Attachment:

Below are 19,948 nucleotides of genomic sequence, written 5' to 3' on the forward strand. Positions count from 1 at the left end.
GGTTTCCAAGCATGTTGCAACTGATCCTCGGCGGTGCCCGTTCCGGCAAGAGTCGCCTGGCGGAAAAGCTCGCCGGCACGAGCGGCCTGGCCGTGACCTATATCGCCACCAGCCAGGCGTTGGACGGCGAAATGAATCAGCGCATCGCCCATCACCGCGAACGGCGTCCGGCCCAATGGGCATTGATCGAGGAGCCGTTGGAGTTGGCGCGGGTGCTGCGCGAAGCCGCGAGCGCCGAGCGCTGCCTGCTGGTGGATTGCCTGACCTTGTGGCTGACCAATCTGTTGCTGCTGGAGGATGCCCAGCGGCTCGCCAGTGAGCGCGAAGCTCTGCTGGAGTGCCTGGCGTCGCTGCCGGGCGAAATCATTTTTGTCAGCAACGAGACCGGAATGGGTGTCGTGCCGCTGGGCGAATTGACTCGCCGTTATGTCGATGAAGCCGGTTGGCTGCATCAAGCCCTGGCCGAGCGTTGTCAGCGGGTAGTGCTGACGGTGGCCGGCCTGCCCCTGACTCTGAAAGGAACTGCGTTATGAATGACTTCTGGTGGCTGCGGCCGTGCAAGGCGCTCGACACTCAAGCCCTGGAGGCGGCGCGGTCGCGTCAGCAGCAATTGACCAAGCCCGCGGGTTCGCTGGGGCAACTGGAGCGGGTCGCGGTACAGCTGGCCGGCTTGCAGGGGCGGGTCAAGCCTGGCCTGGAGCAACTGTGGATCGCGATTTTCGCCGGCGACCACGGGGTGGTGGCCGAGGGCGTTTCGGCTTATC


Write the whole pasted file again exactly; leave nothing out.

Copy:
Below are 19,948 nucleotides of genomic sequence, written 5' to 3' on the forward strand. Positions count from 1 at the left end.
GGTTTCCAAGCATGTTGCAACTGATCCTCGGCGGTGCCCGTTCCGGCAAGAGTCGCCTGGCGGAAAAGCTCGCCGGCACGAGCGGCCTGGCCGTGACCTATATCGCCACCAGCCAGGCGTTGGACGGCGAAATGAATCAGCGCATCGCCCATCACCGCGAACGGCGTCCGGCCCAATGGGCATTGATCGAGGAGCCGTTGGAGTTGGCGCGGGTGCTGCGCGAAGCCGCGAGCGCCGAGCGCTGCCTGCTGGTGGATTGCCTGACCTTGTGGCTGACCAATCTGTTGCTGCTGGAGGATGCCCAGCGGCTCGCCAGTGAGCGCGAAGCTCTGCTGGAGTGCCTGGCGTCGCTGCCGGGCGAAATCATTTTTGTCAGCAACGAGACCGGAATGGGTGTCGTGCCGCTGGGCGAATTGACTCGCCGTTATGTCGATGAAGCCGGTTGGCTGCATCAAGCCCTGGCCGAGCGTTGTCAGCGGGTAGTGCTGACGGTGGCCGGCCTGCCCCTGACTCTGAAAGGAACTGCGTTATGAATGACTTCTGGTGGCTGCGGCCGTGCAAGGCGCTCGACACTCAAGCCCTGGAGGCGGCGCGGTCGCGTCAGCAGCAATTGACCAAGCCCGCGGGTTCGCTGGGGCAACTGGAGCGGGTCGCGGTACAGCTGGCCGGCTTGCAGGGGCGGGTCAAGCCTGGCCTGGAGCAACTGTGGATCGCGATTTTCGCCGGCGACCACGGGGTGGTGGCCGAGGGCGTTTCGGCTTATC